Post by Lone4eagle on Feb 22, 2012 20:43:07 GMT -6
Most of the Native American legends on the Internet have been so edited, leaving little of the original details left for to understand the story. For my research have only the website of a deceased Native American (Died: January 31st, 2009). www.barefootsworld.net/
Notice found on website:
* Please consider Bob’s e-mail address at email@example.com to be inactive as of January 31st, 2009. Please do not expect any e-email to be read. Please do not expect any replies. *In accordance with Bob’s wishes, this website is being kept online, intact and in trust until his son is able to take over. *If you need further assistance, please email firstname.lastname@example.org
I am so thankful that his site is still being kept online, but who knows for how long.....it has always been a source of hard to find Lakota Sioux legends, ceremonies, traditions. I will get a few important things preserved here in this board.
Last Edit: Feb 22, 2012 21:10:42 GMT -6 by Lone4eagle
Note:There is a record of a great flood in this legend, many primitive cultures do except the Lakota is similar to Noah's Ark (but without the ark).
"There was another world before this one. But the people of that world did not behave themselves. Displeased, Wakan Tanka (the Great Spirit) set out to make a new world, He sang several songs to bring rain, which poured stronger with each song. As he sang the fourth song, the earth split apart and water gushed up through the many cracks, causing a flood. By the time the rain stopped, all of the people and nearly all of the animals had drowned. Only Kangi the crow survived."
I want to comment on the legend, givind it a small portion at a time.
Last Edit: Feb 22, 2012 21:04:08 GMT -6 by Lone4eagle
Post by Lone4eagle on Feb 24, 2012 16:36:20 GMT -6
The "Story of Creation", legend of "White Buffalo Woman" are both related. White Buffalo Woman quotes this creation story. Actually she gives a prophetic warning about the water levels rising in the ocean.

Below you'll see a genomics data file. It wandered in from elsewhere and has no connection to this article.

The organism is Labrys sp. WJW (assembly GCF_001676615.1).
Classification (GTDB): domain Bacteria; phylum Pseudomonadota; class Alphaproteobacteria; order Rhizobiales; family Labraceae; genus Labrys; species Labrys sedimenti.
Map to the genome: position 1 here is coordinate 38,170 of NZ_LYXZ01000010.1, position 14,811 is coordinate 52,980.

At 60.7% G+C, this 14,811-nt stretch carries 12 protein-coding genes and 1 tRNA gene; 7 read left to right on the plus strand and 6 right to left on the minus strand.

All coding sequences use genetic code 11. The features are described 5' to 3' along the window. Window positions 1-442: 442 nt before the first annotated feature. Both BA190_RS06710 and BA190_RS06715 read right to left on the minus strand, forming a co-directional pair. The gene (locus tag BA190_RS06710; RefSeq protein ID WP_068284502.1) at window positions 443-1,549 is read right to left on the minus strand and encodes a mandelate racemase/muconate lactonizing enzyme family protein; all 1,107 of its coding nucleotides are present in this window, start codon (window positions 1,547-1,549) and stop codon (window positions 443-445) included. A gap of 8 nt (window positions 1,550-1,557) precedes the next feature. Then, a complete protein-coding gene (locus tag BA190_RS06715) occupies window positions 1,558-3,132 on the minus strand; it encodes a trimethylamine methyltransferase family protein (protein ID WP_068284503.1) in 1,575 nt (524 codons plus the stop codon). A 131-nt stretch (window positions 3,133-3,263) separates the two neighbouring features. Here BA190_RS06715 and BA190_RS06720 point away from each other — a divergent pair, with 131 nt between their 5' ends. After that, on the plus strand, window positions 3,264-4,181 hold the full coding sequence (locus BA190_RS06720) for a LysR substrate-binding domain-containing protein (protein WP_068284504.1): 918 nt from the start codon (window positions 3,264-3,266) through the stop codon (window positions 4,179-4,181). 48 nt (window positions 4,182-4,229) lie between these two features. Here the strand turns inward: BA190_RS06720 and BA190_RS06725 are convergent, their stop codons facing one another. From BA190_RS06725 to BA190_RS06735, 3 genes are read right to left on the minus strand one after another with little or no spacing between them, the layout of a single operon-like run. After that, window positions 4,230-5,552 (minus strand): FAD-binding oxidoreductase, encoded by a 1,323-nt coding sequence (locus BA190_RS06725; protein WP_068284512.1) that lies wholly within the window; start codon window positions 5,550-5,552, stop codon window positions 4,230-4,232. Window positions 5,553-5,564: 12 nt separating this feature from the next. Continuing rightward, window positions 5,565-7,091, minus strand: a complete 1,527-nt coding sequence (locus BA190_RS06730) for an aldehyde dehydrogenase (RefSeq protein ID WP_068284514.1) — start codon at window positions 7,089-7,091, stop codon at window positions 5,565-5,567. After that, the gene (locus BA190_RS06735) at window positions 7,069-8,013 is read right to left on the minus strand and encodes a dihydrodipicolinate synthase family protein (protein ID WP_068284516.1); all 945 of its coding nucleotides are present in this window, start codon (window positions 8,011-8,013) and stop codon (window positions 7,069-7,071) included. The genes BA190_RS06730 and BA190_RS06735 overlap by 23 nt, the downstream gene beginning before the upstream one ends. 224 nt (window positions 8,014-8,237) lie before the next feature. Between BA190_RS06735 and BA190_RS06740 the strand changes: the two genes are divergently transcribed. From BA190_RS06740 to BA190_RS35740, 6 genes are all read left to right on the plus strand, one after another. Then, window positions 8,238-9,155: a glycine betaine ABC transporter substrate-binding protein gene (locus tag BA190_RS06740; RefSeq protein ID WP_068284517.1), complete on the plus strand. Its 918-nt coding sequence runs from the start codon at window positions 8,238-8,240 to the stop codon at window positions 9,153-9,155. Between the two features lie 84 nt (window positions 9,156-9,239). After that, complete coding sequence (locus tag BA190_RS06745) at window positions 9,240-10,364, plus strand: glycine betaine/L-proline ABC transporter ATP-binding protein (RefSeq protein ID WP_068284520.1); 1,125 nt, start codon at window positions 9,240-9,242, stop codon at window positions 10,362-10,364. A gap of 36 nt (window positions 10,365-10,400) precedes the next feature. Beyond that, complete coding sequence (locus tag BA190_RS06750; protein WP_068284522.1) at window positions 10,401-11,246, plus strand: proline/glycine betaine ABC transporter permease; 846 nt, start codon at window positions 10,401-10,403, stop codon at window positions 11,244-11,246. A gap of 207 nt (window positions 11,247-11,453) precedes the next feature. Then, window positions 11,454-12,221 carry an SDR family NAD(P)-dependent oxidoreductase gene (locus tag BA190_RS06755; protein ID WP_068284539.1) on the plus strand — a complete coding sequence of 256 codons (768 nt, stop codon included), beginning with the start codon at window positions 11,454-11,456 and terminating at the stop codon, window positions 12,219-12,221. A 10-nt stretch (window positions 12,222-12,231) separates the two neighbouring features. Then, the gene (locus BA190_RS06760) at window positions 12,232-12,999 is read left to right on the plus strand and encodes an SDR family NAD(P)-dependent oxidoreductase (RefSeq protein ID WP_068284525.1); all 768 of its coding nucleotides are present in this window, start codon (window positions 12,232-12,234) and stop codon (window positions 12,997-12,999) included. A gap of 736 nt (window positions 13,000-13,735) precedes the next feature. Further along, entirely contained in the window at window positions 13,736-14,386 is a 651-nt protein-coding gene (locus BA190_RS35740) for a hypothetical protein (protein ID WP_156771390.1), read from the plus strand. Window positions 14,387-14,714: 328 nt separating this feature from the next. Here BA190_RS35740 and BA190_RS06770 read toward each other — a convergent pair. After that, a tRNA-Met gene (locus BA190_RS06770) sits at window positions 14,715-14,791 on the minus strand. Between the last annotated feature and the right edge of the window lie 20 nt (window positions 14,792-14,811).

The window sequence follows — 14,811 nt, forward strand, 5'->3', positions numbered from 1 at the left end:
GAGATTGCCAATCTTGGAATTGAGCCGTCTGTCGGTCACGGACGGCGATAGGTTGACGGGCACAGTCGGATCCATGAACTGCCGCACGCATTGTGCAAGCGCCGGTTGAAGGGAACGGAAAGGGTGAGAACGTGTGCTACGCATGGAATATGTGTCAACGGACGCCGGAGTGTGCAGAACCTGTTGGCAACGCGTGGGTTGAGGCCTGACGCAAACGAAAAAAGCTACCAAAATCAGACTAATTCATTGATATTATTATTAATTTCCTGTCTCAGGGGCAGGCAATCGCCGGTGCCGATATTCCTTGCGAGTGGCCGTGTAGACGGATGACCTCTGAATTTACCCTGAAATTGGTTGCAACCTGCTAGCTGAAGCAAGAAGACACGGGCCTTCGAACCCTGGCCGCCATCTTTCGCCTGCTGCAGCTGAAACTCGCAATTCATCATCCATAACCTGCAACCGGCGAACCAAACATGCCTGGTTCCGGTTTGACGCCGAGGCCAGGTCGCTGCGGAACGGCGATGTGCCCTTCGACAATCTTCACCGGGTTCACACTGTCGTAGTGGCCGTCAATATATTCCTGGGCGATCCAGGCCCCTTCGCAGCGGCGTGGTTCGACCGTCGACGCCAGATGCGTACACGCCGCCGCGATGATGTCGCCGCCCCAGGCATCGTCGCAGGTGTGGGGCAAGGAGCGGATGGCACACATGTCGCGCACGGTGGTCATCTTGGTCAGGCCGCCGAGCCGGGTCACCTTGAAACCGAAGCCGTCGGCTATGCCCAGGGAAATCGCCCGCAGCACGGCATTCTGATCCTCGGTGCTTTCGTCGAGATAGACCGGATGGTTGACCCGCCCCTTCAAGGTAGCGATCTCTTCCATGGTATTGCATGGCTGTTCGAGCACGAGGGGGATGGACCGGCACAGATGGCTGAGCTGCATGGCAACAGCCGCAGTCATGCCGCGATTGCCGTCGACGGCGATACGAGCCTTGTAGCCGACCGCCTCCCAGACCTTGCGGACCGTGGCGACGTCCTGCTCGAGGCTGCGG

"Look at this pipe," said White Buffalo Woman. "Its stone represents the buffalo, but also the flesh and blood of the red man. The buffalo represents the universe and the four directions, because he stands on four legs, for the four ages of man. The buffalo was put in the west by Wakan Tanka at the making of the world, to hold back the waters. Every year he loses one hair, and in every one of the four ages he loses a leg. The Sacred Hoop will end when all the hair and legs of the great buffalo are gone, and the water comes back to cover the Earth.
Last Edit: Feb 24, 2012 17:27:09 GMT -6 by Lone4eagle
Post by Lone4eagle on Feb 28, 2012 18:54:10 GMT -6
The creation story goes on, the turtle shell was used by Native Americans for the calender. "Kangi pleaded with Wakan Tanka to make him a new place to rest. So Wakan Tanka decided the time had come to make his new world. From his huge pipe bag, which contained all types of animals and birds, Wakan Tanka selected four animals known for their ability to remain under water for a long time. He sent each in turn to retrieve a lump of mud from beneath the floodwaters, First the loon dove deep into the dark waters, but it was unable to reach the bottom. The otter, even with its strong webbed feet, also failed. Next, the beaver used its large flat tail to propel itself deep under the water, but it too brought nothing back. Finally, Wakan Tanka took the turtle from his pipe bag and urged it to bring back some mud. Turtle stayed under the water for so long that everyone was sure it had drowned. Then, with a splash, the turtle broke the water's surface! Mud filled its feet and claws and the cracks between its upper and lower shells. Singing, Wakan Tanka shaped the mud in his hands and spread it on the water, where it was just big enough for himself and the crow. He then shook two long eagle wing feathers over the mud until earth spread wide and varied, overcoming the waters."